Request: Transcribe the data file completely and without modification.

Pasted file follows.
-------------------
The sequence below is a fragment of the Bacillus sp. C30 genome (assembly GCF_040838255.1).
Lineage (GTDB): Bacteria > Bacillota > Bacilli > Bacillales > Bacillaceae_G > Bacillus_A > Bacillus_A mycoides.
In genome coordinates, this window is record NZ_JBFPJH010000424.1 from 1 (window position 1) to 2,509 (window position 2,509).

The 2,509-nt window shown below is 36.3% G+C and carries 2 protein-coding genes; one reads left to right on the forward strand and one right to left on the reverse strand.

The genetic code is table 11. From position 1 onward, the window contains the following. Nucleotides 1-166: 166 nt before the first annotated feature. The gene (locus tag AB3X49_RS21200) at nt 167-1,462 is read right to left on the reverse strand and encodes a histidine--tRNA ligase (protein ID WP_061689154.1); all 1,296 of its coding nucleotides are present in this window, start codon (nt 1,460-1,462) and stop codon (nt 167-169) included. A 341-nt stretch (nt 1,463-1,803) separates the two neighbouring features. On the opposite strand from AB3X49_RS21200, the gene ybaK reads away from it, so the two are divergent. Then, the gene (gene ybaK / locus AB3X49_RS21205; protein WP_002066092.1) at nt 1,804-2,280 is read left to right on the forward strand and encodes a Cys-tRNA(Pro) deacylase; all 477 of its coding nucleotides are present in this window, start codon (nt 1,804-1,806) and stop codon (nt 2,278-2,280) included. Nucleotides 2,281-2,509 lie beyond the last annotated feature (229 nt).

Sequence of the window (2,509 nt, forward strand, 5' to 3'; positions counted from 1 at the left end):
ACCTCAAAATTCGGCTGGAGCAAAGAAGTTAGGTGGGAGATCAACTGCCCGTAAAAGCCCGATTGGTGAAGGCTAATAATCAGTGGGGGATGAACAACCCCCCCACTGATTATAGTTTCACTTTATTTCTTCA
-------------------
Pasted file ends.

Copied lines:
The sequence below is a fragment of the Bacillus sp. C30 genome (assembly GCF_040838255.1).
Lineage (GTDB): Bacteria > Bacillota > Bacilli > Bacillales > Bacillaceae_G > Bacillus_A > Bacillus_A mycoides.
In genome coordinates, this window is record NZ_JBFPJH010000424.1 from 1 (window position 1) to 2,509 (window position 2,509).

The 2,509-nt window shown below is 36.3% G+C and carries 2 protein-coding genes; one reads left to right on the forward strand and one right to left on the reverse strand.

The genetic code is table 11. From position 1 onward, the window contains the following. Nucleotides 1-166: 166 nt before the first annotated feature. The gene (locus tag AB3X49_RS21200) at nt 167-1,462 is read right to left on the reverse strand and encodes a histidine--tRNA ligase (protein ID WP_061689154.1); all 1,296 of its coding nucleotides are present in this window, start codon (nt 1,460-1,462) and stop codon (nt 167-169) included. A 341-nt stretch (nt 1,463-1,803) separates the two neighbouring features. On the opposite strand from AB3X49_RS21200, the gene ybaK reads away from it, so the two are divergent. Then, the gene (gene ybaK / locus AB3X49_RS21205; protein WP_002066092.1) at nt 1,804-2,280 is read left to right on the forward strand and encodes a Cys-tRNA(Pro) deacylase; all 477 of its coding nucleotides are present in this window, start codon (nt 1,804-1,806) and stop codon (nt 2,278-2,280) included. Nucleotides 2,281-2,509 lie beyond the last annotated feature (229 nt).

Sequence of the window (2,509 nt, forward strand, 5' to 3'; positions counted from 1 at the left end):
ACCTCAAAATTCGGCTGGAGCAAAGAAGTTAGGTGGGAGATCAACTGCCCGTAAAAGCCCGATTGGTGAAGGCTAATAATCAGTGGGGGATGAACAACCCCCCCACTGATTATAGTTTCACTTTATTTCTTCA